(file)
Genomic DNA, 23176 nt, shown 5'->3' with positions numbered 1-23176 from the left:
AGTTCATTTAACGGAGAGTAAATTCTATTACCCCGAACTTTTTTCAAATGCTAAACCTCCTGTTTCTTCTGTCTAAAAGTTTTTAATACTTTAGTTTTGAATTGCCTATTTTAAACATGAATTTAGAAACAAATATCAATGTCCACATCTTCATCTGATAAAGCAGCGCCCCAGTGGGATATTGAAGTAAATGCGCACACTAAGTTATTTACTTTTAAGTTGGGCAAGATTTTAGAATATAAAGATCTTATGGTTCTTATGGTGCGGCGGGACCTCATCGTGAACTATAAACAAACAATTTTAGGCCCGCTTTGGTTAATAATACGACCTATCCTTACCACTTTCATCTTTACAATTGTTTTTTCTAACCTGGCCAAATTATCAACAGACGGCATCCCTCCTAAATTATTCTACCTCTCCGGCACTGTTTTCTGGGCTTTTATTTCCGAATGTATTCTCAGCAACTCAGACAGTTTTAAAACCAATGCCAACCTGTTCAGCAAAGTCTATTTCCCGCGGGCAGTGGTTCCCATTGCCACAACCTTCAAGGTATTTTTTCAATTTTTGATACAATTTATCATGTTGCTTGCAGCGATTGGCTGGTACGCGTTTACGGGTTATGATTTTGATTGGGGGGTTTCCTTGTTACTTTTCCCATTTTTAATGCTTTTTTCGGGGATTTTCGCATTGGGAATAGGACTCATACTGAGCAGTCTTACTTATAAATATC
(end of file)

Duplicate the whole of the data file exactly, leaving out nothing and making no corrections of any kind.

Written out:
Genomic DNA, 23176 nt, shown 5'->3' with positions numbered 1-23176 from the left:
AGTTCATTTAACGGAGAGTAAATTCTATTACCCCGAACTTTTTTCAAATGCTAAACCTCCTGTTTCTTCTGTCTAAAAGTTTTTAATACTTTAGTTTTGAATTGCCTATTTTAAACATGAATTTAGAAACAAATATCAATGTCCACATCTTCATCTGATAAAGCAGCGCCCCAGTGGGATATTGAAGTAAATGCGCACACTAAGTTATTTACTTTTAAGTTGGGCAAGATTTTAGAATATAAAGATCTTATGGTTCTTATGGTGCGGCGGGACCTCATCGTGAACTATAAACAAACAATTTTAGGCCCGCTTTGGTTAATAATACGACCTATCCTTACCACTTTCATCTTTACAATTGTTTTTTCTAACCTGGCCAAATTATCAACAGACGGCATCCCTCCTAAATTATTCTACCTCTCCGGCACTGTTTTCTGGGCTTTTATTTCCGAATGTATTCTCAGCAACTCAGACAGTTTTAAAACCAATGCCAACCTGTTCAGCAAAGTCTATTTCCCGCGGGCAGTGGTTCCCATTGCCACAACCTTCAAGGTATTTTTTCAATTTTTGATACAATTTATCATGTTGCTTGCAGCGATTGGCTGGTACGCGTTTACGGGTTATGATTTTGATTGGGGGGTTTCCTTGTTACTTTTCCCATTTTTAATGCTTTTTTCGGGGATTTTCGCATTGGGAATAGGACTCATACTGAGCAGTCTTACTTATAAATATC